If your design requires a photorealistic image to show it is different from prior designs, it may not be innovative enough.
Historically, a “patent draftsman” created illustrations used to represent inventions in both utility and design patents. He or she was an illustrator familiar with the conventions used in patent law to represent visual issues requiring clarification such as reflectivity, materials, and defining surface curvature. They would also use solid or broken lines to specify which parts of the design were included or not included in the patent claim. The resulting drawings were, up until the last half century, a reasonably high art form, with many patent illustrations being truly worthy of artistic appreciation.
The Decline of Patent Illustration
Because financial pressures have reduced the amount of money companies are willing to invest in these drawings, and because of technological advances in drafting tools, they’ve become simpler and perhaps less sophisticated. This may be acceptable in utility patents, which are primarily focused upon carefully written “claims” articulating elements of the covered functional invention. But design patents were swept along in these cutbacks by default.
This is a shame, because the illustrations are critically important in design patents, where the scope of a design claim is typically governed by the drawings. The “claimed design” is limited to these illustrations, with few supplemental words besides a description of views on the patent’s cover page.
These illustrations, not words, are used to describe the design represented in the design patent for two purposes: First, they are used by the patent examiner to determine that the design is different enough from prior designs to be granted a design patent. Second, the pictures are used to convince a judge and/or a jury that the design of an accused product infringes on the design claimed in the patent.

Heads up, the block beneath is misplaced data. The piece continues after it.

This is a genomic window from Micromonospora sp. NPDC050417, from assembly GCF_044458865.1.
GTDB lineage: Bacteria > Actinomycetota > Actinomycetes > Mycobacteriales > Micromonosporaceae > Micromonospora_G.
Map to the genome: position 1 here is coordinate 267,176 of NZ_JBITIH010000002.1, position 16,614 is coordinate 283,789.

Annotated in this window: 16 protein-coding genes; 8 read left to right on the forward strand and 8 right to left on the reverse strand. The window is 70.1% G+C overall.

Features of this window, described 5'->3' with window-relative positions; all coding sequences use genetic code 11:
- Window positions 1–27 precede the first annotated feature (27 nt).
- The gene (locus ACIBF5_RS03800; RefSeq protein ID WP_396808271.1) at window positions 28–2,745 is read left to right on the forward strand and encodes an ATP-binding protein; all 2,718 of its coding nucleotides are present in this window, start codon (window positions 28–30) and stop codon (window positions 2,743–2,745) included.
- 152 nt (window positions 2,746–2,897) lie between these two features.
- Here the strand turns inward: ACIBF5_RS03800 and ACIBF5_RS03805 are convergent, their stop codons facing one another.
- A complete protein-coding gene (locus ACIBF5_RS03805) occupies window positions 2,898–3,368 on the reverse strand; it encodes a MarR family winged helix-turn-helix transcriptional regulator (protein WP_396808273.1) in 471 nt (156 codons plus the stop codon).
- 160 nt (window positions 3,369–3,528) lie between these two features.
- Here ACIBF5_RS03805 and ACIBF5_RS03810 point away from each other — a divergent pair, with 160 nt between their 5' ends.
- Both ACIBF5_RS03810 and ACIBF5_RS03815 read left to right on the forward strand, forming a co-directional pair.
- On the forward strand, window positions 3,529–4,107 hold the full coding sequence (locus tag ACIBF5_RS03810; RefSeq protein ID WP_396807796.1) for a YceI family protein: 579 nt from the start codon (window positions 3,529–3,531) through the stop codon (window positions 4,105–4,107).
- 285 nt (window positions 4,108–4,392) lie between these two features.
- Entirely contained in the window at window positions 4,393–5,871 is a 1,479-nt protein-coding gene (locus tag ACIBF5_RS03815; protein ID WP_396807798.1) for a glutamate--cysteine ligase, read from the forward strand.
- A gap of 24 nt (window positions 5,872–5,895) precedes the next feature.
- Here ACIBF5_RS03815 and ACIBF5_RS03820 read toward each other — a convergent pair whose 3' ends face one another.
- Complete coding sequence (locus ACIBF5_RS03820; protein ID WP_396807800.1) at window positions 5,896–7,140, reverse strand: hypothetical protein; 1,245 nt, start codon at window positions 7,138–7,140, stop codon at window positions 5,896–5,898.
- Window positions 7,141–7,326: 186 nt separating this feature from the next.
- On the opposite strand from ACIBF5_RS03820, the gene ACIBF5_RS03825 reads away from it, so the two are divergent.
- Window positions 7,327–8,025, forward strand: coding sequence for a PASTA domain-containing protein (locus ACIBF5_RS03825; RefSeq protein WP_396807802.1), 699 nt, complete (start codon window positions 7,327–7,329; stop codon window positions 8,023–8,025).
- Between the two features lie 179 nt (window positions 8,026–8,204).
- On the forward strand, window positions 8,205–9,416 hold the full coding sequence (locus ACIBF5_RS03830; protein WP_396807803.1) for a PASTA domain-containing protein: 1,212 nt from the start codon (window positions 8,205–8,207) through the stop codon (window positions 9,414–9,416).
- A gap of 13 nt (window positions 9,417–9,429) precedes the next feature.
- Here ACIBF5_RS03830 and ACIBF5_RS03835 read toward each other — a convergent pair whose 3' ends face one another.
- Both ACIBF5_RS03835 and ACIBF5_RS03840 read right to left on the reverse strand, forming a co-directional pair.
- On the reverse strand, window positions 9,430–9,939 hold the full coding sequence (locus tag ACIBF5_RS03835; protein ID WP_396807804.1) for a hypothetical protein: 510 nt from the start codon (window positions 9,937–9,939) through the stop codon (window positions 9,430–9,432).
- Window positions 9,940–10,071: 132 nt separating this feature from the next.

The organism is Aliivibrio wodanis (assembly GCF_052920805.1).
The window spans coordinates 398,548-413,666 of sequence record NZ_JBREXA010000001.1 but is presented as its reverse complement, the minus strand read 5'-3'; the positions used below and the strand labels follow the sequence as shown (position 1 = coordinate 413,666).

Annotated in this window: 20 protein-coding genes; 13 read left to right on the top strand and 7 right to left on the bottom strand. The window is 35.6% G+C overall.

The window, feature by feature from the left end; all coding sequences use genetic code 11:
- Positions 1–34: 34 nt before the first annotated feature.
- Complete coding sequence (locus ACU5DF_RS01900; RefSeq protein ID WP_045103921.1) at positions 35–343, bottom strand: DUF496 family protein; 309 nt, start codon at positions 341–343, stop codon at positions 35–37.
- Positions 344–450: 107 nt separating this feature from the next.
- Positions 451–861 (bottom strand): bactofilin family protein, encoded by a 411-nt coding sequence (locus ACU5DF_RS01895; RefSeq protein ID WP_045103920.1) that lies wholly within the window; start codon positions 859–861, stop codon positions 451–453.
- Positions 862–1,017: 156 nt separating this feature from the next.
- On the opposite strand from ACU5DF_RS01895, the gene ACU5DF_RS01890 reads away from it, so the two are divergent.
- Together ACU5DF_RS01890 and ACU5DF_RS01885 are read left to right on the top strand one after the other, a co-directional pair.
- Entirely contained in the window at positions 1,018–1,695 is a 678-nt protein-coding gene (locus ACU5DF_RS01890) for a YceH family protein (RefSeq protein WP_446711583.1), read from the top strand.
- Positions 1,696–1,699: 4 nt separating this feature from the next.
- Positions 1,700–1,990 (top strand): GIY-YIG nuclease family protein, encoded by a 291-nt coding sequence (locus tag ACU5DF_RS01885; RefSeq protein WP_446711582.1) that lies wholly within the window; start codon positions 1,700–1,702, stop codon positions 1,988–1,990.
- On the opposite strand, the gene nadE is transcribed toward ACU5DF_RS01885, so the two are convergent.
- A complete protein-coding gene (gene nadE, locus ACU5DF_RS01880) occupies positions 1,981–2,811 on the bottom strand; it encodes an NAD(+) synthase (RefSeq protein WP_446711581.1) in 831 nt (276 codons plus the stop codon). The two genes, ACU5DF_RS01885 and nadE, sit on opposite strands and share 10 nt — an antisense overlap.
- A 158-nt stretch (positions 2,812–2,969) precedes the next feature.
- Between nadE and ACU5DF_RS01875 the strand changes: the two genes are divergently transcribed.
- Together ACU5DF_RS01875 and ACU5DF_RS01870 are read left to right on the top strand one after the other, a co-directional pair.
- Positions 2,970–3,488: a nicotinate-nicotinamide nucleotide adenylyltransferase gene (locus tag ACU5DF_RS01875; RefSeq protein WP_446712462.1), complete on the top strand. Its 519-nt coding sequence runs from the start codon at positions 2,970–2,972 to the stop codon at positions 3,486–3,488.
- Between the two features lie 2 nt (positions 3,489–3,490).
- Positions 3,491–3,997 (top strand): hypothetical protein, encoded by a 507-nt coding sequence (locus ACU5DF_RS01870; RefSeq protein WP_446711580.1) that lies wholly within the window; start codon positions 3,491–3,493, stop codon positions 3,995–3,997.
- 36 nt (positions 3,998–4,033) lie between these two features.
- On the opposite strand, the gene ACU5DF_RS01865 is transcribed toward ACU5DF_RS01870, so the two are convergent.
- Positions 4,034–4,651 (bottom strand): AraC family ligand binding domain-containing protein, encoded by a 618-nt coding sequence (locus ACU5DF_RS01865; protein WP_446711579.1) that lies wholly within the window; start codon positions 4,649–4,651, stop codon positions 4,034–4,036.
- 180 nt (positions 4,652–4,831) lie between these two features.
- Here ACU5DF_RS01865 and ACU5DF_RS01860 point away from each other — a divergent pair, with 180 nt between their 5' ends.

Photographs and Computer Renderings Should Be the Least Preferred Tool
In recent years patent illustrations have sometimes been replaced by computer illustrations and 3D wireframe drawings, which, with added conventions, are quite acceptable to convey the design intent. More recently, though, photorealistic renderings and even photographs of models of the product or of the actual product are being used to represent the design.
An opinion I developed in my review of the many design patents involved in the Apple v. Samsung case is that the use of photographs of actual objects and computer-developed renderings of designs may sometimes be considered the least preferred tool with which to represent a design in a design patent.
Reason #1: Patent Validity
There may be other reasons to do so, but when the design being submitted for a patent requires the detailed specificity of a photograph to differentiate it from the prior art, then perhaps the design is not as unique or innovative as it should be. Shouldn’t the new design depict a big enough advance over the prior designs that the difference can be captured in a drawing? If the new design is so similar to the prior art that photographic detail is required to create a unique “overall (visual) impression,” couldn’t one argue that the new design would have been obvious to a designer of ordinary skill? Under this assessment, if the answer is yes—that the new design would have been obvious to a designer of ordinary skill—the patent would not be or should not have been granted.
Reason #2: Infringement